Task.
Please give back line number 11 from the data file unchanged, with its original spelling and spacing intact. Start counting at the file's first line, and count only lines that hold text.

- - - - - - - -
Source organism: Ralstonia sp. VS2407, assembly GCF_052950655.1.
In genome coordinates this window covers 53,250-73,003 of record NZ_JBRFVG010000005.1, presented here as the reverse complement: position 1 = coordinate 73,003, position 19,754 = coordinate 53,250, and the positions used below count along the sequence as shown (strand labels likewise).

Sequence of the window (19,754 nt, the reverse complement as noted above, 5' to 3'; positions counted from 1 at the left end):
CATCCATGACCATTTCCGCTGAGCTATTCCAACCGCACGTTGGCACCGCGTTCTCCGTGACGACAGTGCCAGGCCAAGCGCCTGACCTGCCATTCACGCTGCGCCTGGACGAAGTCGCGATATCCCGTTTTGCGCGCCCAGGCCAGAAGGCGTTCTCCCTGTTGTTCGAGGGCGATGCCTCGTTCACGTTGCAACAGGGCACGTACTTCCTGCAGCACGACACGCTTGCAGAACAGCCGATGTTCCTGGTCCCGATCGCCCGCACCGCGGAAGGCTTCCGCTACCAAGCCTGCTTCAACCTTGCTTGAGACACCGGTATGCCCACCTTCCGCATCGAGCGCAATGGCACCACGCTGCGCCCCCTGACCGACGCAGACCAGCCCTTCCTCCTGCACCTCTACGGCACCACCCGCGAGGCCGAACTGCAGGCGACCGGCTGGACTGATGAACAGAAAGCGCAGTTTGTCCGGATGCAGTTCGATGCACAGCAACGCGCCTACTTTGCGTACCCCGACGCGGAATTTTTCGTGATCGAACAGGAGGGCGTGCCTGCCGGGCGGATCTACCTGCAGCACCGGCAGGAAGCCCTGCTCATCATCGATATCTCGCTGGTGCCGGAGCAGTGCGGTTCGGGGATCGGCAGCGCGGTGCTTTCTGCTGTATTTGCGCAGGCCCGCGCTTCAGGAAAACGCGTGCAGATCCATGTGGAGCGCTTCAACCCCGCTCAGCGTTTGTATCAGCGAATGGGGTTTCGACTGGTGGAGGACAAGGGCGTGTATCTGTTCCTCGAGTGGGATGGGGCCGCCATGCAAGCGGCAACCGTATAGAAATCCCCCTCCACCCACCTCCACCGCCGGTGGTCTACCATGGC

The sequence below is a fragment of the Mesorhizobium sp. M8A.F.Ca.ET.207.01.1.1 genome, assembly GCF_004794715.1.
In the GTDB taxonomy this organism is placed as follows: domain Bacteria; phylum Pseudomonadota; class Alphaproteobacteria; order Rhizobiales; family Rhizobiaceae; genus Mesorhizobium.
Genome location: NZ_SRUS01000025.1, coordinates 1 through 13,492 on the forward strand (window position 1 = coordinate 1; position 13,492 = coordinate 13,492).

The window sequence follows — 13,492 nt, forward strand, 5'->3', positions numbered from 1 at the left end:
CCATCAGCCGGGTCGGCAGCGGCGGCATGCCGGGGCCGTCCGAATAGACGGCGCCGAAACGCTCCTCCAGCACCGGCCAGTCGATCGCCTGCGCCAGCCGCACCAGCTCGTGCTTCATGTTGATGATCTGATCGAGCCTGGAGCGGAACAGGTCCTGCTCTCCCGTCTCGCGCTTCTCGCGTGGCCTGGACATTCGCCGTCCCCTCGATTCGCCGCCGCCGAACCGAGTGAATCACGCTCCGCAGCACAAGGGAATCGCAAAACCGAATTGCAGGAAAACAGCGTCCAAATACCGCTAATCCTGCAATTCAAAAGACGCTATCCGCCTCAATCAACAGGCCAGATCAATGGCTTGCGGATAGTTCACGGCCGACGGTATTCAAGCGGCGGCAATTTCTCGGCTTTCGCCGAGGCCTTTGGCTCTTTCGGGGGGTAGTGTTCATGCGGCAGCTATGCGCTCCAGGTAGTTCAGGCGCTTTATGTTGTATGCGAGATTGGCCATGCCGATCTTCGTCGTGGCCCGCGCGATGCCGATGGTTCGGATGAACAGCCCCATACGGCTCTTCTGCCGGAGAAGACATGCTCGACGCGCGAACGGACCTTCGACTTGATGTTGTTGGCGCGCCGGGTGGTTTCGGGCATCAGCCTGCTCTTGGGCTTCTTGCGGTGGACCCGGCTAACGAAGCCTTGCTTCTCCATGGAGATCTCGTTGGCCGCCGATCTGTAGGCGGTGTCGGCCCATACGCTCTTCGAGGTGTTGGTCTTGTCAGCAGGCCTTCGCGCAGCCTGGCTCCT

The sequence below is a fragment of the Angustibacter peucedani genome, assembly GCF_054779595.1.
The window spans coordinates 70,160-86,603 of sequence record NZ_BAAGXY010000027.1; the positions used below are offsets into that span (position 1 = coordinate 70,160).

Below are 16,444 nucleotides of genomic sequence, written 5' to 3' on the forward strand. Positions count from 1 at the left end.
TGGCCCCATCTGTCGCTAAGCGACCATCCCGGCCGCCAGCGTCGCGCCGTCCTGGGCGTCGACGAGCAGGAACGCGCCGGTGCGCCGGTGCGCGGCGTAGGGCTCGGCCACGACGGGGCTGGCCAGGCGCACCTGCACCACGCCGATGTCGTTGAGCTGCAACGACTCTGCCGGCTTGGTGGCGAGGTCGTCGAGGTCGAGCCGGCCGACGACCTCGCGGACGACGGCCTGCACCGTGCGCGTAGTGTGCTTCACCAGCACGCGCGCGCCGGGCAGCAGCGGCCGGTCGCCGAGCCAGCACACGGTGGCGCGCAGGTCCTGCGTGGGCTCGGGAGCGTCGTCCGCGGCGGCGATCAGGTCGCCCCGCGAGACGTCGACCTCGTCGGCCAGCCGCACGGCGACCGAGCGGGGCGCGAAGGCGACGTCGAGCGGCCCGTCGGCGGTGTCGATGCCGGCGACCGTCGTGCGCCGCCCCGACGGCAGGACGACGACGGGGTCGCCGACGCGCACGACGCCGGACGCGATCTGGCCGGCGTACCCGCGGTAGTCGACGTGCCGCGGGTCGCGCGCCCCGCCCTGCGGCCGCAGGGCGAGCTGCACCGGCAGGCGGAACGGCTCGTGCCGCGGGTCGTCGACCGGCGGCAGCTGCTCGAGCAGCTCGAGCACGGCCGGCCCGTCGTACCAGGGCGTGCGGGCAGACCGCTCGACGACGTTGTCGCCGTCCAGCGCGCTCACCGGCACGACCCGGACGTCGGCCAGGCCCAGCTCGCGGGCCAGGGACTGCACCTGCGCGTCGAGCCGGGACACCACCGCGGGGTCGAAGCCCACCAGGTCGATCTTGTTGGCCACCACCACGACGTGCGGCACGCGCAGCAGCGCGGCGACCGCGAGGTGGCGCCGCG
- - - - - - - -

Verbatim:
The window spans coordinates 70,160-86,603 of sequence record NZ_BAAGXY010000027.1; the positions used below are offsets into that span (position 1 = coordinate 70,160).